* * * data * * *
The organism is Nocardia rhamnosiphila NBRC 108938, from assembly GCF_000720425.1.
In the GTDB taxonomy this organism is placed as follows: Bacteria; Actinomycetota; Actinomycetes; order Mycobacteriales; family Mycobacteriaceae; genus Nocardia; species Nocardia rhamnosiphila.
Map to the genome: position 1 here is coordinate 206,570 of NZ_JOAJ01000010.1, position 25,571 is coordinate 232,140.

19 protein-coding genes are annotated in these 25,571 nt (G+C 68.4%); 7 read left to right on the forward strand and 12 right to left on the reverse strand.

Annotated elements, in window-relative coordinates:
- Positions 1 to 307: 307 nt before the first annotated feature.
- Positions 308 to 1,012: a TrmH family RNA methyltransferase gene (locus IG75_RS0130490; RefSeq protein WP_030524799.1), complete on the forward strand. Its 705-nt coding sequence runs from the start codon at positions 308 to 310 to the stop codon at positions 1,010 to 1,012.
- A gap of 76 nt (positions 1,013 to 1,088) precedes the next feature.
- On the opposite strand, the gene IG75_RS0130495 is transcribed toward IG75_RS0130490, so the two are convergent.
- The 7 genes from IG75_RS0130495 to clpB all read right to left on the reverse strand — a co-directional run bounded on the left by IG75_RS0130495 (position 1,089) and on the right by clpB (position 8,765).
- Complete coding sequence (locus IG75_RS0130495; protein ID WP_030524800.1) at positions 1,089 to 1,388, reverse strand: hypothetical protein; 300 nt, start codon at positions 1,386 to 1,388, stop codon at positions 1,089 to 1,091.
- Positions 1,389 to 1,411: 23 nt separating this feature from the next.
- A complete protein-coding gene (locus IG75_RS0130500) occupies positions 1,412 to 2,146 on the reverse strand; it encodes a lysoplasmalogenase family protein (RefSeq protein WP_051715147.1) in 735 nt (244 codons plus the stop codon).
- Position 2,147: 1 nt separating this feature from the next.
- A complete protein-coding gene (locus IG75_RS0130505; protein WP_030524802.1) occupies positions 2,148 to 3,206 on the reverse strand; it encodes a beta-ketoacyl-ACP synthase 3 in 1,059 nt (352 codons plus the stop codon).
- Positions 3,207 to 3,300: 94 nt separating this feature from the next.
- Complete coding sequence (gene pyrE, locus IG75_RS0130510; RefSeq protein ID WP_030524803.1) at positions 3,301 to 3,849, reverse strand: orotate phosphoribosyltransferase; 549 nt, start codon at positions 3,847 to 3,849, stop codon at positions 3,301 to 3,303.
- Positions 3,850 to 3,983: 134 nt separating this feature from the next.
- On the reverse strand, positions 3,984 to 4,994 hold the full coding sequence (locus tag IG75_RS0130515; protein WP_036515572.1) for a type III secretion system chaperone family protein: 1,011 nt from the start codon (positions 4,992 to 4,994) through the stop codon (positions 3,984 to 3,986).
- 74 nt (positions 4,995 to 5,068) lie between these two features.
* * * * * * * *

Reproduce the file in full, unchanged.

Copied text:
The organism is Nocardia rhamnosiphila NBRC 108938, from assembly GCF_000720425.1.
In the GTDB taxonomy this organism is placed as follows: Bacteria; Actinomycetota; Actinomycetes; order Mycobacteriales; family Mycobacteriaceae; genus Nocardia; species Nocardia rhamnosiphila.
Map to the genome: position 1 here is coordinate 206,570 of NZ_JOAJ01000010.1, position 25,571 is coordinate 232,140.

19 protein-coding genes are annotated in these 25,571 nt (G+C 68.4%); 7 read left to right on the forward strand and 12 right to left on the reverse strand.

Annotated elements, in window-relative coordinates:
- Positions 1 to 307: 307 nt before the first annotated feature.
- Positions 308 to 1,012: a TrmH family RNA methyltransferase gene (locus IG75_RS0130490; RefSeq protein WP_030524799.1), complete on the forward strand. Its 705-nt coding sequence runs from the start codon at positions 308 to 310 to the stop codon at positions 1,010 to 1,012.
- A gap of 76 nt (positions 1,013 to 1,088) precedes the next feature.
- On the opposite strand, the gene IG75_RS0130495 is transcribed toward IG75_RS0130490, so the two are convergent.
- The 7 genes from IG75_RS0130495 to clpB all read right to left on the reverse strand — a co-directional run bounded on the left by IG75_RS0130495 (position 1,089) and on the right by clpB (position 8,765).
- Complete coding sequence (locus IG75_RS0130495; protein ID WP_030524800.1) at positions 1,089 to 1,388, reverse strand: hypothetical protein; 300 nt, start codon at positions 1,386 to 1,388, stop codon at positions 1,089 to 1,091.
- Positions 1,389 to 1,411: 23 nt separating this feature from the next.
- A complete protein-coding gene (locus IG75_RS0130500) occupies positions 1,412 to 2,146 on the reverse strand; it encodes a lysoplasmalogenase family protein (RefSeq protein WP_051715147.1) in 735 nt (244 codons plus the stop codon).
- Position 2,147: 1 nt separating this feature from the next.
- A complete protein-coding gene (locus IG75_RS0130505; protein WP_030524802.1) occupies positions 2,148 to 3,206 on the reverse strand; it encodes a beta-ketoacyl-ACP synthase 3 in 1,059 nt (352 codons plus the stop codon).
- Positions 3,207 to 3,300: 94 nt separating this feature from the next.
- Complete coding sequence (gene pyrE, locus IG75_RS0130510; RefSeq protein ID WP_030524803.1) at positions 3,301 to 3,849, reverse strand: orotate phosphoribosyltransferase; 549 nt, start codon at positions 3,847 to 3,849, stop codon at positions 3,301 to 3,303.
- Positions 3,850 to 3,983: 134 nt separating this feature from the next.
- On the reverse strand, positions 3,984 to 4,994 hold the full coding sequence (locus tag IG75_RS0130515; protein WP_036515572.1) for a type III secretion system chaperone family protein: 1,011 nt from the start codon (positions 4,992 to 4,994) through the stop codon (positions 3,984 to 3,986).
- 74 nt (positions 4,995 to 5,068) lie between these two features.